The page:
Huntley & Huntley is currently in partnership with one of the world’s largest private equity sponsors, Blackstone, in the creation of Olympus Energy, formerly known as Huntley & Huntley Energy Exploration. Olympus Energy was built from acres originally leased and owned by Huntley & Huntley in a tier 1, Marcellus and deep Utica acquired acreage position, and is currently under active development. Although Keith recently retired in 2022, he is still highly active on many oil and gas company board of directors, including Huntley & Huntley, LLC, and will continue to be active within the industry.

Keith Mangini in the Founders Hall of the Duquesne Club

Keith Mangini in the Founders Hall of the Duquesne Club

Michael A. Hillebrand

B: 1964

Mike Hillebrand in the Huntley Library

Mike Hillebrand in the Huntley Library

Mike was born on March 3, 1964, in St. Mary’s, Pennsylvania and graduated from Penn State University in 1986 with a B.S. degree in petroleum and natural gas engineering. Following his graduation, Mike started his petroleum engineering career as a completions engineer for an international well servicing company out of Alberta, Canada, whose territory became the Appalachian Basin.

Keith and Mike found success working on many projects together prior to Keith’s purchase of Huntley & Huntley. When working together, Keith and Mike found they had a synergistic and successful outcome on client’s oil and gas projects. In 1998, when the opportunity presented itself, Mike joined Keith as a material equity partner and Vice President at Huntley & Huntley. Together, Keith and Mike raised over $150 million via 26 limited partnership businesses. Mike oversaw the drilling, stimulation, production, and gas marketing related to the build-up of 480 operated gas wells in the Appalachian Basin. When drilling and completion technology advanced from vertical well completions to horizontal, Huntley & Huntley once again took advantage of the new business paradigm.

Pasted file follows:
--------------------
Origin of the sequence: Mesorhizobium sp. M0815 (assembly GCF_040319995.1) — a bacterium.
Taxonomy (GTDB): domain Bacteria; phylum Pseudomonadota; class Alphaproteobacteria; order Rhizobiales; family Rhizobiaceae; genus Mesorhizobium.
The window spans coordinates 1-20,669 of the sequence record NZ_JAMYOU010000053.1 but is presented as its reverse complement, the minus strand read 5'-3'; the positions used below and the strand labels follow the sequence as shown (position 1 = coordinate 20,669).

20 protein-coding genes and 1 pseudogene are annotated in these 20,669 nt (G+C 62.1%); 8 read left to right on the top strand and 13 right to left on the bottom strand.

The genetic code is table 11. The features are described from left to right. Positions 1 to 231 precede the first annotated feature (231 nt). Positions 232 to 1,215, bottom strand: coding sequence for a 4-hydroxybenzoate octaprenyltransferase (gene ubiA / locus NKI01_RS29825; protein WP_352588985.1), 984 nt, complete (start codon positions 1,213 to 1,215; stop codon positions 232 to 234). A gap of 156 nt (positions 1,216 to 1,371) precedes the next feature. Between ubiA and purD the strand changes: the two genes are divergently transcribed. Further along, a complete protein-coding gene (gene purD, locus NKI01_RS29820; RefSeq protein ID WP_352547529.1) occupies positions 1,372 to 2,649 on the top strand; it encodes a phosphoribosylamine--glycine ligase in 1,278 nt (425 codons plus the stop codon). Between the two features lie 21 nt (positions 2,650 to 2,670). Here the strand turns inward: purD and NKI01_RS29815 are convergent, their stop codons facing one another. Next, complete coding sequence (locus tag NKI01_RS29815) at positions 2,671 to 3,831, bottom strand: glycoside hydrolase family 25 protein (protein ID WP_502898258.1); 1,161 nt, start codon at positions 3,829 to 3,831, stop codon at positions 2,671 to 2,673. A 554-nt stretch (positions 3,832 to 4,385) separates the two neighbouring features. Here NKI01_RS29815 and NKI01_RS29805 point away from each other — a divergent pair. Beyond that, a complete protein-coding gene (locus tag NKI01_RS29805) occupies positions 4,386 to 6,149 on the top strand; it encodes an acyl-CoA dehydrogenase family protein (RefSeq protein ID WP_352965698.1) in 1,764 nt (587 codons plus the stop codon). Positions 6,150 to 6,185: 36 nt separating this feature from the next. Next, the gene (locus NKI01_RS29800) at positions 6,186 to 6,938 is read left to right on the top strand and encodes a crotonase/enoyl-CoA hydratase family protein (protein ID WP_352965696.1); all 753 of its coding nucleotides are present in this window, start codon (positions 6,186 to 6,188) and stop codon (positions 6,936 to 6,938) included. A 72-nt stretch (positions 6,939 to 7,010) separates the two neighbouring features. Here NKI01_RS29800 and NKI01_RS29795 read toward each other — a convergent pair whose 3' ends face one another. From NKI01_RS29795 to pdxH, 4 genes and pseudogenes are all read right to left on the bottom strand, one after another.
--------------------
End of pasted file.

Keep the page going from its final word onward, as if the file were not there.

In 2012, Mike lead a contrarian vision to many others advancing the horizontal drill and completion technology to unconventional shale reservoirs. The vision was to follow a wave behind the boon cycles that big capital investor excitement and newly learned oil and gas development advances were evolving. The pitch was not well received within many potential partnering discussions until a discussion with Blackstone.

With the help of this vision, Huntley & Huntley and Blackstone joined together in 2012 to create a Marcellus and deep Utica shale development and production company within southwestern Pennsylvania, a tier one “sweet spot,” using the acreage position Huntley & Huntley had been building for many years. As Olympus continues to grow, and following Keith’s retirement, Mike is now leading the company’s growth as President and Chief Executive Officer and continuing in the path of those that came before him to make Huntley & Huntley successful in any direction it chooses.